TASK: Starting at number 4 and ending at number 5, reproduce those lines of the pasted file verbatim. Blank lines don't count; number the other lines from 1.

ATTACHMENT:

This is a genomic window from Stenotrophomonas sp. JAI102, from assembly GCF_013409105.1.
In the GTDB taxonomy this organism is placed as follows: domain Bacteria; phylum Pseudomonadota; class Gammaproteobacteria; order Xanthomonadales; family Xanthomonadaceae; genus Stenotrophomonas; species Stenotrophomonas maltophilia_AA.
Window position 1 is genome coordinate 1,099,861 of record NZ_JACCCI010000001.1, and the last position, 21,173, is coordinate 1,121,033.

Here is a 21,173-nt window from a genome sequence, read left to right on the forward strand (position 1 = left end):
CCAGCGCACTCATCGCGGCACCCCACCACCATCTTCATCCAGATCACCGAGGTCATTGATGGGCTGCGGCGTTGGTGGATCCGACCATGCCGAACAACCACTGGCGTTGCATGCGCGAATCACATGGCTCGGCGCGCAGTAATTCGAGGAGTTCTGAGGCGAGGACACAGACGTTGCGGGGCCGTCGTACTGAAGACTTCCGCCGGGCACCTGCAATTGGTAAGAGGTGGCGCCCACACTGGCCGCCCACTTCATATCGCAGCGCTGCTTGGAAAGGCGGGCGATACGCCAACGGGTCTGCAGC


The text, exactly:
Here is a 21,173-nt window from a genome sequence, read left to right on the forward strand (position 1 = left end):
CCAGCGCACTCATCGCGGCACCCCACCACCATCTTCATCCAGATCACCGAGGTCATTGATGGGCTGCGGCGTTGGTGGATCCGACCATGCCGAACAACCACTGGCGTTGCATGCGCGAATCACATGGCTCGGCGCGCAGTAATTCGAGGAGTTCTGAGGCGAGGACACAGACGTTGCGGGGCCGTCGTACTGAAGACTTCCGCCGGGCACCTGCAATTGGTAAGAGGTGGCGCCCACACTGGCCGCCCACTTCATATCGCAGCGCTGCTTGGAAAGGCGGGCGATACGCCAACGGGTCTGCAGC